Friday, May 23, 2014

Silly Sci-Fi Name List

I've been developing a list of silly scifi names today. I have no particular plans for the names, but I like the list enough that I thought I'd share it with you. Feel free to use these. I'd get a kick out of hearing about any character you make with one of these names.

Men's Names

Cliftopher "Clif"

Women's Names

Cryptina "Crypty"

Names of Unspecified Gender

Oddrey "Odd"
Image by Quinn Dombrowski. Used by permission.

Thursday, May 22, 2014

Orientalism and Exoticism


Orientalism and Exoticism: How Good Intentions Can Go Astray

"What do we know of the D’ai-Shin, that worthless race? Their skin is yellowish, their hair dark and lank. Their eyes are little more than narrow slits. They are fawning and deferential to their betters, but this does not translate to obedience or loyalty. The D’ai-Shin are idle, devious and cunning; and their bureaucracy is all-encompassing, corrupt, status-obsessed and moribund. D’ai-Shin are often encountered as merchants: but beware the bargains that they may offer you.

"Their neighbours, the Tamayushi, are a very different proposition. Their colouring is similar, but there the resemblance ends. They live by a stringent code of honour, in a strong society in which each person knows their place, and each is unquestioningly loyal to their superior. They are master swordsmen, and they brew a fiery alcohol from rice. Some Tamayushi, the ‘shadow warriors’, work as spies and assassins – but their single-minded dedication and craft mystique are such as to add an honourable cast even to these professions."

Ugly racist portrayals, like the D’ai-Shin, are easy to spot. The days when they were distressingly frequent in role-playing games are, thankfully, mostly behind us.

But stereotypes like the Tamayushi are still common. If another race is portrayed with broadly positive – even admirable – qualities, that’s OK. Isn’t it? If you’ve got a genuine interest in Japanese cultural artefacts – the samurai code, ninja skills, or maybe Hokusai’s prints, anime, Harajuku fashion – what could be more natural than to portray that in a game? It’s a way of paying homage to a fascinating foreign people, isn’t it? Not racist at all.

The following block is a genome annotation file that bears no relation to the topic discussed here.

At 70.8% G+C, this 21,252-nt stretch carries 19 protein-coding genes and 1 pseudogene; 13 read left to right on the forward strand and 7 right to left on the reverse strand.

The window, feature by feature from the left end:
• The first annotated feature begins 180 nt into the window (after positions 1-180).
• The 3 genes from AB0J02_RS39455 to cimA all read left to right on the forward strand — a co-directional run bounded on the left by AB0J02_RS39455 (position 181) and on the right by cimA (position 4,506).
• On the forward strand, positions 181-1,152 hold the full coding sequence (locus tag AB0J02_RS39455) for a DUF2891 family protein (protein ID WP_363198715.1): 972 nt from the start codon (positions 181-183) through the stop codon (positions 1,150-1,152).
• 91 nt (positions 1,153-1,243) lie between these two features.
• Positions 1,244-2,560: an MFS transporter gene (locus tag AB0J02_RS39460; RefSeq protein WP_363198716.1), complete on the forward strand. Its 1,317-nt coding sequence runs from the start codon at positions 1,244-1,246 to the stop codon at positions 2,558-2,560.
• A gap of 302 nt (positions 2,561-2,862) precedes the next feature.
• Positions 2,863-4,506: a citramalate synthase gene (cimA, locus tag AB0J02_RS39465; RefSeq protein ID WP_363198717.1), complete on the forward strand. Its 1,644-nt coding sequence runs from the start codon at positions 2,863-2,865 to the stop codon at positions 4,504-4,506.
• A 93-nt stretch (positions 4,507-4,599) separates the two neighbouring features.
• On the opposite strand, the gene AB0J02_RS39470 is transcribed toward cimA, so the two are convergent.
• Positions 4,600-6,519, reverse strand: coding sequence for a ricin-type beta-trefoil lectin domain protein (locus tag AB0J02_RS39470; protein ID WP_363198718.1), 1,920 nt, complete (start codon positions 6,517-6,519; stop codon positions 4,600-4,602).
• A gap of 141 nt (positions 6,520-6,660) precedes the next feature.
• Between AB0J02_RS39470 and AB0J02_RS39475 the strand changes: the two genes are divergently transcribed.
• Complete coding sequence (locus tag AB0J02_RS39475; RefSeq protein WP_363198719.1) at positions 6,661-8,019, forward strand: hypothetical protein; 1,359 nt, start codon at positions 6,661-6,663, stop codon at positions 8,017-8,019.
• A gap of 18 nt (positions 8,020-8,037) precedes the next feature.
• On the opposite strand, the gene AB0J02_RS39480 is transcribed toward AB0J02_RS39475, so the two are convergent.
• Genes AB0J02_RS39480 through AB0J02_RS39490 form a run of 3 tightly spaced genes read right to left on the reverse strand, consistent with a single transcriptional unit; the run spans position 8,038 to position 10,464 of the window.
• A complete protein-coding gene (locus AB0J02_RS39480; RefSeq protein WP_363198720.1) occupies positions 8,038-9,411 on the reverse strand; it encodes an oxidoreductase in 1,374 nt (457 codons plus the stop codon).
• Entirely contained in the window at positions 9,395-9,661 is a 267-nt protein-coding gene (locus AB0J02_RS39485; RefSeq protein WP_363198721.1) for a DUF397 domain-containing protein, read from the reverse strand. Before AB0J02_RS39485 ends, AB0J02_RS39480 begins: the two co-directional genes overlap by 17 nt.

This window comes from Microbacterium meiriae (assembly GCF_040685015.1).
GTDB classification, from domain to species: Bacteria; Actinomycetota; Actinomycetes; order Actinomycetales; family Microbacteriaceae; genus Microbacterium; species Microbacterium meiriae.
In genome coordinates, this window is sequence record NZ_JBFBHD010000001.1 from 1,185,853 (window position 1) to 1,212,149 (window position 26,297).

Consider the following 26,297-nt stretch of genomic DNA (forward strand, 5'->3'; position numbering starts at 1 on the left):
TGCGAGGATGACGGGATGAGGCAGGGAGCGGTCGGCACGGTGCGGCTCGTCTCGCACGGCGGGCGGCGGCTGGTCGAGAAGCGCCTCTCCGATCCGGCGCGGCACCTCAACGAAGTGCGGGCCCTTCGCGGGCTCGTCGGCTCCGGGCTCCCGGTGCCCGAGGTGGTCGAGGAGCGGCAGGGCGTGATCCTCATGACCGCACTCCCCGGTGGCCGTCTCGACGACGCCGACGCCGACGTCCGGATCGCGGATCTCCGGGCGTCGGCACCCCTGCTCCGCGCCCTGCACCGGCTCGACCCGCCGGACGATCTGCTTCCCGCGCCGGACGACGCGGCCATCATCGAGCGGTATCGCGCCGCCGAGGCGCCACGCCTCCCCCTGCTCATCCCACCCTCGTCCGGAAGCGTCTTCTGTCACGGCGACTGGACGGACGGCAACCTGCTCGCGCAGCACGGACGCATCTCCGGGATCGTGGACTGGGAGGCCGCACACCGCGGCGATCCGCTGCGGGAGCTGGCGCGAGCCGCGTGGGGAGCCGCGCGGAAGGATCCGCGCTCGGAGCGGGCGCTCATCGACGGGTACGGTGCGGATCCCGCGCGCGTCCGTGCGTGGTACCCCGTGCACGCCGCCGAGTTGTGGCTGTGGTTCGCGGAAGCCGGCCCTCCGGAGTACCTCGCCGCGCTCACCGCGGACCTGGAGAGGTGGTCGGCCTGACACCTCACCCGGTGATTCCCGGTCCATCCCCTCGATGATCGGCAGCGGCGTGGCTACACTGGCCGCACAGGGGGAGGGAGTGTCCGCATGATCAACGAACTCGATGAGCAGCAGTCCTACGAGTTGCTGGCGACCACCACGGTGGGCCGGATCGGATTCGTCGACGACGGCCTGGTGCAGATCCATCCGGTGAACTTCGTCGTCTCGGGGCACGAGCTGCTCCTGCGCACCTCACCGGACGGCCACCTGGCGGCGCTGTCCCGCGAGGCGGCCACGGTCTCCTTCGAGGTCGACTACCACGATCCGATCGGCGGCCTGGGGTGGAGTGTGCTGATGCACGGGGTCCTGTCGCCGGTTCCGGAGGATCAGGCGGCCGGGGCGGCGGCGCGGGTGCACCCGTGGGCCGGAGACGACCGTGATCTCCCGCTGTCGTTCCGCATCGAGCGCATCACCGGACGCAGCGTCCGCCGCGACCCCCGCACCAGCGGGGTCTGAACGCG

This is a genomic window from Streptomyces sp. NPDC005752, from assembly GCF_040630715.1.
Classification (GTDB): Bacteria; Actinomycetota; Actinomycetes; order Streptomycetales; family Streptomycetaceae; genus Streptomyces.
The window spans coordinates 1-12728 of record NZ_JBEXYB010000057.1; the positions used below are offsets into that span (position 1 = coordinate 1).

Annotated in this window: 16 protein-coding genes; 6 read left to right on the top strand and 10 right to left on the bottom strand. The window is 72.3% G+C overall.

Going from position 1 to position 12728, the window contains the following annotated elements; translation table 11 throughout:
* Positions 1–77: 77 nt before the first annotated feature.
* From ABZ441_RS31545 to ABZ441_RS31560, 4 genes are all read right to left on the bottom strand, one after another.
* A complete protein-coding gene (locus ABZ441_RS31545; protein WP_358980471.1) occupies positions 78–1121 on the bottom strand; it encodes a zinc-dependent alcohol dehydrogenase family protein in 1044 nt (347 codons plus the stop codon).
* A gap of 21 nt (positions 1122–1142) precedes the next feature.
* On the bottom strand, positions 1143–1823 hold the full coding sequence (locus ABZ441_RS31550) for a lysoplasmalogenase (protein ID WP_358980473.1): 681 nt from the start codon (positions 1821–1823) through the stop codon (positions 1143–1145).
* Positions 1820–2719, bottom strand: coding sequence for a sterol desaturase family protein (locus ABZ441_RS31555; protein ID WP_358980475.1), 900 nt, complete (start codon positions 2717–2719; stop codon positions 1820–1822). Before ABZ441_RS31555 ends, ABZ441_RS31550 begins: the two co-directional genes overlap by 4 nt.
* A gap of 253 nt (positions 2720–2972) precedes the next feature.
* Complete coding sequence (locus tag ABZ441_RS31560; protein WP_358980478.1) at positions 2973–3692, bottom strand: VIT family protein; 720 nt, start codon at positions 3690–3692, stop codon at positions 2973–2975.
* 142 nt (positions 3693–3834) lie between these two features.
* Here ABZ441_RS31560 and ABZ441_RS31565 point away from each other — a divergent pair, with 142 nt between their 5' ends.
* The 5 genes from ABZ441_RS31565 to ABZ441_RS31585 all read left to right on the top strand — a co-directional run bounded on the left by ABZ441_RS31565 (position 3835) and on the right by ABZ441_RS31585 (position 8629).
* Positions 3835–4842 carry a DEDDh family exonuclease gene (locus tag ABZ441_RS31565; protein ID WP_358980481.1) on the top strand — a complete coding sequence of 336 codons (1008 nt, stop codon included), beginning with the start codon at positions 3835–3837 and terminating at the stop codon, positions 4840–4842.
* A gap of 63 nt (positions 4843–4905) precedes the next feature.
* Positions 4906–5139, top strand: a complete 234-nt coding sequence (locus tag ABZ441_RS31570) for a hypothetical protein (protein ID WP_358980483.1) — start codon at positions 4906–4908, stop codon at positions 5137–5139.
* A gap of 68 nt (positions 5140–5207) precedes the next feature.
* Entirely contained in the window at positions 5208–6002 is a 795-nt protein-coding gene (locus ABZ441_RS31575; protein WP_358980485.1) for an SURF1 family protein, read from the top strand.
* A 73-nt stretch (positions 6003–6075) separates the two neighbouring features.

Not that simple

Well… it’s not that simple, unfortunately. Good intentions are no guarantee of good outcomes. Any depiction of a foreign culture that concentrates only on certain key stereotypical aspects is a misrepresentation, and does that culture a disservice. Not only that: it’s lazy, boring and uncreative. When Westerners portray Eastern cultures in such a way – as though half the world is a sort of grab-bag of exotic tropes from which one can help oneself – it’s called ‘Orientalism’, first discussed as harmful in Edward Said’s 1978 book of the same name. From the point of view of the East, being portrayed by the West as samurai and geishas is just as reductive (albeit less nastily intended), as being portrayed as idlers and crooks. Either way, you’re underselling a culture that is a rich and varied as your own; whose people have the same rounded lives and range of interests as you do. Picking out a handful of bits that you like from Japanese culture makes for the same thin and dismissive representation of it as would picking out a handful of bits that you don’t like.

The Orientalism mode of portrayal can more broadly be thought of as Exoticism. If I set a game in BDSM culture, or among folk musicians, or in a depressed housing project, or in the 19th century North Welsh gold rush, then my lack of personal familiarity with that culture means I run the risk of exoticizing it – of just portraying aspects of the culture that appeal to me, and ignoring the realities of the people to whom it ‘belongs’. And not only that: I might be picking up aspects of their culture in ways that they would find actively painful or damaging. A classic example is the portrayal of Malkavian clan members as ‘insane’ in Vampire: the Masquerade. This can not only trivialize mental illness, it may be offensive and damaging to sufferers.

Exoticism can occur in any creative artform, but it’s particularly a risk in gaming, because we’re often called upon to create material at short notice and/or with a rapid turnover. A novelist who writes one book a year has the freedom to properly research their setting and make a fair portrayal. (Although they don’t always bother to do so.) A GM, or a player in a co-created game, may be having to come up with fresh setting ideas every week. The temptation to reach for a simple exotic trope is that much greater.